How to make money with small-cap stocks

Here’s one of Wall Street’s most poorly-kept secrets: Investors can make good money with the stocks of smaller companies whose names aren’t necessarily household words.

Ever heard of Alkermes PLC ALKS, -4.25% Cubist Pharmaceuticals (acquired by Merck MRK, -1.97%   in January for for $8.4 billion), or Packaging Corp. of AmericaPKG, -1.58% ? I didn’t think so. Neither had I, until I looked at a list of the largest holdings in Vanguard’s Small Cap Index Fund NAESX, -1.30% which represents the asset class known as U.S. small-cap.

I would never own those companies individually, but I’m perfectly comfortable holding them as part of a fund portfolio with thousands of stocks.

(The Vanguard fund’s top holdings also include some more familiar names: Alaska Air Group ALK, -1.41% Rite Aid RAD, -0.39%  and Goodyear Tire & RubberGT, -1.24% to name just three.)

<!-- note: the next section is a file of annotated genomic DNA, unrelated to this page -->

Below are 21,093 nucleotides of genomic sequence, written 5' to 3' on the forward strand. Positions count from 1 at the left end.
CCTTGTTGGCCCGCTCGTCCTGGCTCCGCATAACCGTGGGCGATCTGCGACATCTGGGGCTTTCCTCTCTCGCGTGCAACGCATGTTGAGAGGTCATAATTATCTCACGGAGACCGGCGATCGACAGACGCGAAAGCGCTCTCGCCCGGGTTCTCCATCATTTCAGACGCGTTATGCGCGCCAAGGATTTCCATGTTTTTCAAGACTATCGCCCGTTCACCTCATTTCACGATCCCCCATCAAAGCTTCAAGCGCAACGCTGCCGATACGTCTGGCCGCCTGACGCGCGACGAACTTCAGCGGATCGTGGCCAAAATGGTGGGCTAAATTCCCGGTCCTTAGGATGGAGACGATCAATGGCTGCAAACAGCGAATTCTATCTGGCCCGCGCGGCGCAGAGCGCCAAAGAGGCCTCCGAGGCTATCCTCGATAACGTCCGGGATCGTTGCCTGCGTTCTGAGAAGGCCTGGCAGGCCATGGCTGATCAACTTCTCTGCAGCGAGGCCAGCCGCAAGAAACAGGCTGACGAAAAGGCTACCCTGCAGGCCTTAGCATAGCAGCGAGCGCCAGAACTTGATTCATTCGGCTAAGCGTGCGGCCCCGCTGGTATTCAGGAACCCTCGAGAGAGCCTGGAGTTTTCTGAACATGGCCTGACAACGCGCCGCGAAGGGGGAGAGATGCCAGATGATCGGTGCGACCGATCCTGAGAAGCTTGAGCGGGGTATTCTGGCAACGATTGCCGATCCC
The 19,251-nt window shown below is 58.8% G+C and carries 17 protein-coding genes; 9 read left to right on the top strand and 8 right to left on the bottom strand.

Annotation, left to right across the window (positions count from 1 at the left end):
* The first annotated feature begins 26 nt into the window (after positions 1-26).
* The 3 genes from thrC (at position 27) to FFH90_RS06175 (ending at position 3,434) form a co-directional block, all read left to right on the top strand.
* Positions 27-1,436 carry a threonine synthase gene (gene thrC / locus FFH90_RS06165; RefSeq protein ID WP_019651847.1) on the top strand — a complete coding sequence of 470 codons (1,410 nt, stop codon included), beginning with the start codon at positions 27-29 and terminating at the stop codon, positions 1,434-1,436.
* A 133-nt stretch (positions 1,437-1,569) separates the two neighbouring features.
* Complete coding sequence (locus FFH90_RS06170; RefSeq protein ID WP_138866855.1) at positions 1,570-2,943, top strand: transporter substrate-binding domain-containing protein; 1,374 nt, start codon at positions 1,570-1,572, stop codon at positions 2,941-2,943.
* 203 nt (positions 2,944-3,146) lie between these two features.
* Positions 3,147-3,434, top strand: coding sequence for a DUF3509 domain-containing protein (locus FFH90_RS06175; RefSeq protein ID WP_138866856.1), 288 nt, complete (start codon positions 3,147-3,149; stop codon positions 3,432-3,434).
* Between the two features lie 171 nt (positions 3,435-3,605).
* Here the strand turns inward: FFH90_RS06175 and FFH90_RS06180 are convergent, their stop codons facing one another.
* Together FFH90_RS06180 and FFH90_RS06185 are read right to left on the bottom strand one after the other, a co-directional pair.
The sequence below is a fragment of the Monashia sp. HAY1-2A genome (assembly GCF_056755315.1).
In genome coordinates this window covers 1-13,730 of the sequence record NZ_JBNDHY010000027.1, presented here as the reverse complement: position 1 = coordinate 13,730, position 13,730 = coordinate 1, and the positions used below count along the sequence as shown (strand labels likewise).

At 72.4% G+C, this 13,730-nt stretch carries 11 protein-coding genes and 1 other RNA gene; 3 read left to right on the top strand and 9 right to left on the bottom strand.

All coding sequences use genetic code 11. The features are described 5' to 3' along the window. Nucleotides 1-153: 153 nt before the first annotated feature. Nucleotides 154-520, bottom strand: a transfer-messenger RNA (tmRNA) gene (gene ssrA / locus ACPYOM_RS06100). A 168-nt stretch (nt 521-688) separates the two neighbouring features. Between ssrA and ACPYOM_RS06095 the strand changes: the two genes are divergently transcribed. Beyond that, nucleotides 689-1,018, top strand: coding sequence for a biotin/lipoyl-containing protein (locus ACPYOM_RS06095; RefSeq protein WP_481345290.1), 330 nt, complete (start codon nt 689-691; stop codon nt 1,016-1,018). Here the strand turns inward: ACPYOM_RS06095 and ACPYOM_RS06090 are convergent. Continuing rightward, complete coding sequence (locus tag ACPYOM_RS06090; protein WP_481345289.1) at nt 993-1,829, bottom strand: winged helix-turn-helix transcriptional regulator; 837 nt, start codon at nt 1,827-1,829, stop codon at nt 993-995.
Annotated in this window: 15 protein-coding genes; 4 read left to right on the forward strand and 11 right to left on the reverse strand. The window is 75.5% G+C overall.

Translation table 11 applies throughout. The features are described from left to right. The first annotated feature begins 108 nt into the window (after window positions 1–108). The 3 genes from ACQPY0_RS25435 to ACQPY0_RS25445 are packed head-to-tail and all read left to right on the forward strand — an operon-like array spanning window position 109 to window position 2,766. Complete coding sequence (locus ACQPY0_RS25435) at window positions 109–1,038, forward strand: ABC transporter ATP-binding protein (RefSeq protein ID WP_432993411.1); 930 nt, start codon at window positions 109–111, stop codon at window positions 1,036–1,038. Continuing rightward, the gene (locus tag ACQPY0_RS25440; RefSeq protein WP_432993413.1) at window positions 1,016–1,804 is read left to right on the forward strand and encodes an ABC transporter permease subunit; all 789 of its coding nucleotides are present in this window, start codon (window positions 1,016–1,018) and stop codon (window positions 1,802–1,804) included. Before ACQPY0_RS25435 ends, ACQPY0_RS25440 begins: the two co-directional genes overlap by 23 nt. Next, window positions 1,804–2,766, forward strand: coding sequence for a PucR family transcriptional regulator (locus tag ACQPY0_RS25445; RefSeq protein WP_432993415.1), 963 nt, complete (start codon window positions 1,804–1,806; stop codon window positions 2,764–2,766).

Like value stocks, small-cap stocks are an essential part of a well-diversified equity portfolio. Let’s look at some of the data behind that assertion.

From 1928 through 2014, U.S. small-cap stocks turned in a compound annual return of 12.2% (compared with 9.8% for the Standard & Poor’s 500 Index SPX, -1.42% ).

At 12.2%, an investment of $100 would have grown to $2.2 million over those 87 years (compared with slightly less than $350,000 for the S&P 500).

However, on the way to that fine long-term performance, small-cap stocks gave investors a bumpier ride. Although the average one-year return for this asset class was 16%, there was one year (1933) when small-cap stocks more than doubled (up 110%) and another when they lost 48% (1937).

Of the individual years, 59 produced gains (averaging 31.2%) and 28 produced losses (averaging 16%). Statistically those are mighty good odds — at least if you are willing to lose nearly a third of your money in a 12-month period.

But it would be a rare investor indeed who could set money aside and let it grow for 87 years.

A more realistic period for many investors (perhaps for most investors, if you include retirement) is 40 years. The 1928-2014 data includes 48 such periods.

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